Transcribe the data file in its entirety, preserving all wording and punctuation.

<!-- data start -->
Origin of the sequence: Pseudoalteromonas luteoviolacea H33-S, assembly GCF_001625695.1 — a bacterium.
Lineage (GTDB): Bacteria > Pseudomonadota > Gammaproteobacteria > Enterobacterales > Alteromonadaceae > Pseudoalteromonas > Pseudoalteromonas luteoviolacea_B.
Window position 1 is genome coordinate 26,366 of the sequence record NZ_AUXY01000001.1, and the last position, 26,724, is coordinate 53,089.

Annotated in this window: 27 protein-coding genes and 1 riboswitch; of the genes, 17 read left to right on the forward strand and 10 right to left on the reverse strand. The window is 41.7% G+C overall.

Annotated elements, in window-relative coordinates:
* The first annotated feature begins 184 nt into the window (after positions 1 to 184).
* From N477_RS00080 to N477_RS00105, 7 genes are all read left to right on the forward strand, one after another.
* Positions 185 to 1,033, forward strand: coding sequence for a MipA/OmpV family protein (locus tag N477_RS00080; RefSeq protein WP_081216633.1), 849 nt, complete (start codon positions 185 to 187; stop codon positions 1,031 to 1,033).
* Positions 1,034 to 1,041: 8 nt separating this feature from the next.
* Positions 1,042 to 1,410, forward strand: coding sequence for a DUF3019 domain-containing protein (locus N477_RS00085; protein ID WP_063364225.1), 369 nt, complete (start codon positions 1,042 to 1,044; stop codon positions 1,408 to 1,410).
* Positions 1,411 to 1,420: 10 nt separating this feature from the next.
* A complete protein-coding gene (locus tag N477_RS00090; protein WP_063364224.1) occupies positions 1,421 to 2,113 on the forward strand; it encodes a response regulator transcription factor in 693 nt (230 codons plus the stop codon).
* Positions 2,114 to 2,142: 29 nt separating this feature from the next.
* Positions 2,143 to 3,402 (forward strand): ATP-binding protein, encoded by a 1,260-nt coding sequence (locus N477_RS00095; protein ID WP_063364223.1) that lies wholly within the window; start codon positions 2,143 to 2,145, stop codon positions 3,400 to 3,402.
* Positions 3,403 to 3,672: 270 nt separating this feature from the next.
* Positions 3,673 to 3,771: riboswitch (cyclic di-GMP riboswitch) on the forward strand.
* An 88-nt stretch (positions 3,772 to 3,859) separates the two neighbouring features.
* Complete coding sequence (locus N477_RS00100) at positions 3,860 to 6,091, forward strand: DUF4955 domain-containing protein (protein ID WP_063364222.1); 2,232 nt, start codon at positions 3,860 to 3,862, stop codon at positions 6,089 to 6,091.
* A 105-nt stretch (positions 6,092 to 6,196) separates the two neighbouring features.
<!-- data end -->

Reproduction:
Origin of the sequence: Pseudoalteromonas luteoviolacea H33-S, assembly GCF_001625695.1 — a bacterium.
Lineage (GTDB): Bacteria > Pseudomonadota > Gammaproteobacteria > Enterobacterales > Alteromonadaceae > Pseudoalteromonas > Pseudoalteromonas luteoviolacea_B.
Window position 1 is genome coordinate 26,366 of the sequence record NZ_AUXY01000001.1, and the last position, 26,724, is coordinate 53,089.

Annotated in this window: 27 protein-coding genes and 1 riboswitch; of the genes, 17 read left to right on the forward strand and 10 right to left on the reverse strand. The window is 41.7% G+C overall.

Annotated elements, in window-relative coordinates:
* The first annotated feature begins 184 nt into the window (after positions 1 to 184).
* From N477_RS00080 to N477_RS00105, 7 genes are all read left to right on the forward strand, one after another.
* Positions 185 to 1,033, forward strand: coding sequence for a MipA/OmpV family protein (locus tag N477_RS00080; RefSeq protein WP_081216633.1), 849 nt, complete (start codon positions 185 to 187; stop codon positions 1,031 to 1,033).
* Positions 1,034 to 1,041: 8 nt separating this feature from the next.
* Positions 1,042 to 1,410, forward strand: coding sequence for a DUF3019 domain-containing protein (locus N477_RS00085; protein ID WP_063364225.1), 369 nt, complete (start codon positions 1,042 to 1,044; stop codon positions 1,408 to 1,410).
* Positions 1,411 to 1,420: 10 nt separating this feature from the next.
* A complete protein-coding gene (locus tag N477_RS00090; protein WP_063364224.1) occupies positions 1,421 to 2,113 on the forward strand; it encodes a response regulator transcription factor in 693 nt (230 codons plus the stop codon).
* Positions 2,114 to 2,142: 29 nt separating this feature from the next.
* Positions 2,143 to 3,402 (forward strand): ATP-binding protein, encoded by a 1,260-nt coding sequence (locus N477_RS00095; protein ID WP_063364223.1) that lies wholly within the window; start codon positions 2,143 to 2,145, stop codon positions 3,400 to 3,402.
* Positions 3,403 to 3,672: 270 nt separating this feature from the next.
* Positions 3,673 to 3,771: riboswitch (cyclic di-GMP riboswitch) on the forward strand.
* An 88-nt stretch (positions 3,772 to 3,859) separates the two neighbouring features.
* Complete coding sequence (locus N477_RS00100) at positions 3,860 to 6,091, forward strand: DUF4955 domain-containing protein (protein ID WP_063364222.1); 2,232 nt, start codon at positions 3,860 to 3,862, stop codon at positions 6,089 to 6,091.
* A 105-nt stretch (positions 6,092 to 6,196) separates the two neighbouring features.